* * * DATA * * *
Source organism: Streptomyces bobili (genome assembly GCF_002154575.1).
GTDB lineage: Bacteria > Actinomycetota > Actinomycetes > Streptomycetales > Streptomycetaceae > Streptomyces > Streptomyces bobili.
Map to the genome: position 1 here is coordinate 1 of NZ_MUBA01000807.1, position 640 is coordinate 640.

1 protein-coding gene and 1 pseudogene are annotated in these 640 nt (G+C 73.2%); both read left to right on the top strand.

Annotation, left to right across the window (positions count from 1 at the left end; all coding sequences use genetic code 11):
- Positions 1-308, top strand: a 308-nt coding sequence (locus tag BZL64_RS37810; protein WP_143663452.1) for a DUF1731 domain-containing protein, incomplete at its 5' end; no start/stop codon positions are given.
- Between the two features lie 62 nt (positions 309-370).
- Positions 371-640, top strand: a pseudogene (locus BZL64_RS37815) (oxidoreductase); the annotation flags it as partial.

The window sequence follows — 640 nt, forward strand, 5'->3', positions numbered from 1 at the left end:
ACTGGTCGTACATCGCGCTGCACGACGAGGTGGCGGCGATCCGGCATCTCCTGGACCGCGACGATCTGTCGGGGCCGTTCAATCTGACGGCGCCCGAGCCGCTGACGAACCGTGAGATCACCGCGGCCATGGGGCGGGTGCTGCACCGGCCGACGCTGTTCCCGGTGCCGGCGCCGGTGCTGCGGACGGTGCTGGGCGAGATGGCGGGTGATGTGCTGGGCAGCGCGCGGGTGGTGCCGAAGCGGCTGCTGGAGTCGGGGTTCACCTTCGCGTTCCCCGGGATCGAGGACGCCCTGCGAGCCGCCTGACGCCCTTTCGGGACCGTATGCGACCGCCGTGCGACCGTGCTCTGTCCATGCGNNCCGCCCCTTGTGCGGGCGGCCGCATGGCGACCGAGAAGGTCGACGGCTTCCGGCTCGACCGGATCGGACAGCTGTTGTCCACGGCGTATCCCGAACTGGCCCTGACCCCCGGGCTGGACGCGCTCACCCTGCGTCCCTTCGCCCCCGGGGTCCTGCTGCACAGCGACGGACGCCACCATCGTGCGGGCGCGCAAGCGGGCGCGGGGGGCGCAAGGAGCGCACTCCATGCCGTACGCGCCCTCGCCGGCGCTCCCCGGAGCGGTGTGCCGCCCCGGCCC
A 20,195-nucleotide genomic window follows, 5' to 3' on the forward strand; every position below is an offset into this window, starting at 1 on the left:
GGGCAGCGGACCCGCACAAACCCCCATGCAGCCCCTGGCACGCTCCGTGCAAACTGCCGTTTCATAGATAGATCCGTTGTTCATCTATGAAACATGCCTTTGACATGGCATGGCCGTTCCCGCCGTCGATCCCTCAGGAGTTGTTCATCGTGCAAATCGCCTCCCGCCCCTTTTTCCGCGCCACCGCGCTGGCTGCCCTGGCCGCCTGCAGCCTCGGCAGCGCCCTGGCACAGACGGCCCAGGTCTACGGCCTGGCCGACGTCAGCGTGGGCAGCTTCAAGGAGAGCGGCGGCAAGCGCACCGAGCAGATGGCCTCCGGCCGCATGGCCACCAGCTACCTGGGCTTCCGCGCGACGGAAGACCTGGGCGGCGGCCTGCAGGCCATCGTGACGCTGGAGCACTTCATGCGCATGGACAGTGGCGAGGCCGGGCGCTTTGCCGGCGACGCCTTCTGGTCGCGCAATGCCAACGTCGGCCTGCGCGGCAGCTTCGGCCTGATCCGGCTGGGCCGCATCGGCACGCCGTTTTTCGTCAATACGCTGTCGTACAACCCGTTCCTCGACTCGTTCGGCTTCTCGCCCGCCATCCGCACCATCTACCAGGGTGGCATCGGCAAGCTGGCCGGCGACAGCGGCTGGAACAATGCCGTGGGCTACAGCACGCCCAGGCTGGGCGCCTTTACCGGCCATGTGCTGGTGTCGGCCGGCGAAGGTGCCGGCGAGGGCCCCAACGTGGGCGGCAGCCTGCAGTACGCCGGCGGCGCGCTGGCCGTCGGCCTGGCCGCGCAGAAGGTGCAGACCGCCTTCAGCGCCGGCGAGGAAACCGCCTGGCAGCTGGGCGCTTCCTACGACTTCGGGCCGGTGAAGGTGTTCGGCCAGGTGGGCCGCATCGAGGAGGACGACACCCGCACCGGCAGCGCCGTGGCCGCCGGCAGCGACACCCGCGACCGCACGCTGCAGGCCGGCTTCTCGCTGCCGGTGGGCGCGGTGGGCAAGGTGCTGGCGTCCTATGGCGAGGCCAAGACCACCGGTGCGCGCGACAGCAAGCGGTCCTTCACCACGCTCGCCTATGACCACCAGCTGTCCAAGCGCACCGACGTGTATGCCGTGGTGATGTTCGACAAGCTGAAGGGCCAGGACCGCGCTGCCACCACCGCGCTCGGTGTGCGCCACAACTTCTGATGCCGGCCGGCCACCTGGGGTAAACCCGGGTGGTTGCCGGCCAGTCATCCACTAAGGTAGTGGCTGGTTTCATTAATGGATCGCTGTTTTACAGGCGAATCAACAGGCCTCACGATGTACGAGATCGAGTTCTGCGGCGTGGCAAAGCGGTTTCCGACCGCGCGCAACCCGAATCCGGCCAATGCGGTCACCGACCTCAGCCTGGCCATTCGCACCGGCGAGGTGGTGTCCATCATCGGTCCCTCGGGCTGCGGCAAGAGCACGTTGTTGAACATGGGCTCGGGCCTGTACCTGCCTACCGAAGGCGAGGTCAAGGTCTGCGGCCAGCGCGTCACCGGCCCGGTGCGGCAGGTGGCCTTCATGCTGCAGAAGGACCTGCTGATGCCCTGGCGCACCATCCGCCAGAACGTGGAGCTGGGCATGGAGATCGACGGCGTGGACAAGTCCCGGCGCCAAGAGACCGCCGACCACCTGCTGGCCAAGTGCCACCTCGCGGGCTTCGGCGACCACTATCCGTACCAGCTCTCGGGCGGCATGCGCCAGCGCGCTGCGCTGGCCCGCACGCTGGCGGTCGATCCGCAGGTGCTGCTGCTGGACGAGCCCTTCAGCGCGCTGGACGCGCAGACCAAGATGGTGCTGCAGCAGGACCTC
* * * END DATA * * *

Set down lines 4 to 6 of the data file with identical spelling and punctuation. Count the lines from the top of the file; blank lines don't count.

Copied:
1 protein-coding gene and 1 pseudogene are annotated in these 640 nt (G+C 73.2%); both read left to right on the top strand.

Annotation, left to right across the window (positions count from 1 at the left end; all coding sequences use genetic code 11):
- Positions 1-308, top strand: a 308-nt coding sequence (locus tag BZL64_RS37810; protein WP_143663452.1) for a DUF1731 domain-containing protein, incomplete at its 5' end; no start/stop codon positions are given.